“I was spanked and I turned out okay. Kids these days needs to be disciplined more, by discipline we mean spanking, hitting, smacking or removal of things that matter to them.” At least that is what we are told. “A child without punishment, becomes a child who sits in jail or ends up dead because of drug abuse. Without punitive parenting kids have become disrespectful and a social ill”… These are just some of the claims so often made by society. Unfortunately these claims are also so far from the truth. The reality is that punitive parenting leads to social ills and creates a fear driven society.
Living a life with social media has opened the floodgates for parents to ask other parents about parenting. Today we are going to look at some of those questions and reasons as to why these questions are being asked.
“I did not want to give my child solids yet. Research has shown that before a certain age it is not good for them. Now my mom said that we were given solids at x amount of weeks and nothing went wrong with us. Should I give my child solids now? How do I tell my mother/father or in-laws that I am not going to follow their advice?”
“We are recently married. We wanted to buy a couch set. My parents said we shouldn’t. We bought the set and now my folks are angry at us.”
“We don’t want children. My parents are angry at us for not wanting children. Should we just give in and have some?”
“My boy child wants long hair. I want to respect it, but I have loads of pressure from my family to cut his hair.”
“My mother cut my child’s hair without my or their permission. What now?”
“We decided to school our child differently, now my parents are angry because we did not consult them.”
These are the type of questions asked so often. The sense of powerlessness these parents feel comes across so clearly! These adults, fear their own parents, still! They fear going against their parents’ wishes. Some grandparents will even overstep the boundaries of parenting and do as they see fit with their grandchildren even when it goes against the wishes of their own children. The adult child then struggles to find appropriate boundaries or even fails to address their parents about the lack of respect, out of fear. Where does this fear stem from?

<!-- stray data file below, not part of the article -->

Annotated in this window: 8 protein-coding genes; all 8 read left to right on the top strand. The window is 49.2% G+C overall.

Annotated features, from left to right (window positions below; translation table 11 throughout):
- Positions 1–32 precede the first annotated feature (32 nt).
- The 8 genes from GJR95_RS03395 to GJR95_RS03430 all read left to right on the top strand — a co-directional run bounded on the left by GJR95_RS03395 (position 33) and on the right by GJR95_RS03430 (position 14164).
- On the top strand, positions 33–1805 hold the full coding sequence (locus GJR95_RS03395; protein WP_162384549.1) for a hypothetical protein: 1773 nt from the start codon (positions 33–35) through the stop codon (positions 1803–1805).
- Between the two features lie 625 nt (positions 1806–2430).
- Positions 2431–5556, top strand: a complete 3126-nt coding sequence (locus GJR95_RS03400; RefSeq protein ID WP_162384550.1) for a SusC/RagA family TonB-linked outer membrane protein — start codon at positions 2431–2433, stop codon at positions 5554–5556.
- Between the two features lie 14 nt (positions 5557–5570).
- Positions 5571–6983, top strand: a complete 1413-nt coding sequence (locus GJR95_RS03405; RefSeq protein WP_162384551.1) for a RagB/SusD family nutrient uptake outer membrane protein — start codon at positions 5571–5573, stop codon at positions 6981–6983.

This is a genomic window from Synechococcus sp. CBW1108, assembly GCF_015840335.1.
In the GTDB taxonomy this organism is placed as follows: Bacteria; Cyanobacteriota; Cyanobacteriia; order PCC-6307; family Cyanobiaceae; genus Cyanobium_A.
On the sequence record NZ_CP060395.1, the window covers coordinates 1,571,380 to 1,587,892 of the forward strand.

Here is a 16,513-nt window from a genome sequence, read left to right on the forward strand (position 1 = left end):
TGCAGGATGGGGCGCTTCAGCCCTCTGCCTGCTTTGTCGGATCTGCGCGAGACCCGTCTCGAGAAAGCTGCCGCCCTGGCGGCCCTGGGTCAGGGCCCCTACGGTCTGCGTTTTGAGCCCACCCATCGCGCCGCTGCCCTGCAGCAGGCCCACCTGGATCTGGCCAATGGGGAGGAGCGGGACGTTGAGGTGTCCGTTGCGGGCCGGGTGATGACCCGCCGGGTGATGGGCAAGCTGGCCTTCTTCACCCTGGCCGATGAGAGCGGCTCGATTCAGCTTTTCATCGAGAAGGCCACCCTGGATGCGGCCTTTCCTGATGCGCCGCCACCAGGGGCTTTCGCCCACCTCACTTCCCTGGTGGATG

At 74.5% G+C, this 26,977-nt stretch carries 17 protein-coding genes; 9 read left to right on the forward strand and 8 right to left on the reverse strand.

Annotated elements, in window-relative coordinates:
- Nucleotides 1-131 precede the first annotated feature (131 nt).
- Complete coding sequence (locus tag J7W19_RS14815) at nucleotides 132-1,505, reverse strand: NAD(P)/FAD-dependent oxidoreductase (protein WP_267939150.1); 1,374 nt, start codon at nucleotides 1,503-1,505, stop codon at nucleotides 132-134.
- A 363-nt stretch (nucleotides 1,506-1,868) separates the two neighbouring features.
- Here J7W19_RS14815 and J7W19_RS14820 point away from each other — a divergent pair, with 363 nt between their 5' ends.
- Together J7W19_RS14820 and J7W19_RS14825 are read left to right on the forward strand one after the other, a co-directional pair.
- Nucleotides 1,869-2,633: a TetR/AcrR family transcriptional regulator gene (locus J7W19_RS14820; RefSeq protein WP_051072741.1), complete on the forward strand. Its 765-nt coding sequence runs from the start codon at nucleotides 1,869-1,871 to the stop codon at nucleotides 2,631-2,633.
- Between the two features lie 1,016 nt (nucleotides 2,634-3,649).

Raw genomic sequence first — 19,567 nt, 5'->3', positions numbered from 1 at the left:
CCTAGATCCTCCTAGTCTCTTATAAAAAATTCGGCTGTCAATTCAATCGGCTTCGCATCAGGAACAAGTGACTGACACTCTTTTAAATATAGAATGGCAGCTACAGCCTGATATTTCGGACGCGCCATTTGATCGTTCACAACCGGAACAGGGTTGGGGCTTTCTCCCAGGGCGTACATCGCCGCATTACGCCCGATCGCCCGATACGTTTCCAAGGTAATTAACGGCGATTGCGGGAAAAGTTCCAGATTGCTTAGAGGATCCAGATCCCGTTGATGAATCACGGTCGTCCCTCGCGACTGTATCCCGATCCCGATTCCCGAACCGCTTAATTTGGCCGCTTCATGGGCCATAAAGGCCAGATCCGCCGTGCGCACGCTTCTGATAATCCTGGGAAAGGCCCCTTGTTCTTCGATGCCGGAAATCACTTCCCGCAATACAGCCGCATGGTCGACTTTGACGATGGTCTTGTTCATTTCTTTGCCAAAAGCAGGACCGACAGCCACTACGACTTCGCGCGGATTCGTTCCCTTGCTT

I have often wondered why parents struggle to say no to their own parents when it comes to living their lives. Why do adults struggle to stand up for their own life choices when they are in the company of their own parents and often even someone who is older than them? So often we see that an adult becomes like a child in the company of their parents. Partly because of relationship dynamics, but the larger elephant in the room is the power dynamics between parent and child, no matter their age.
As a parent of a small child, we as parents have the executive power over most of their life choices. What they eat and wear, who they visit, when and how. We try to manage their relationships platonic and romantic. We are the “boss”. (No wonder children who feel powerless often state “You are not the boss of me”) We have control and as they grow older we are supposed to slowly let go of that control, but the ability to do so becomes a minefield.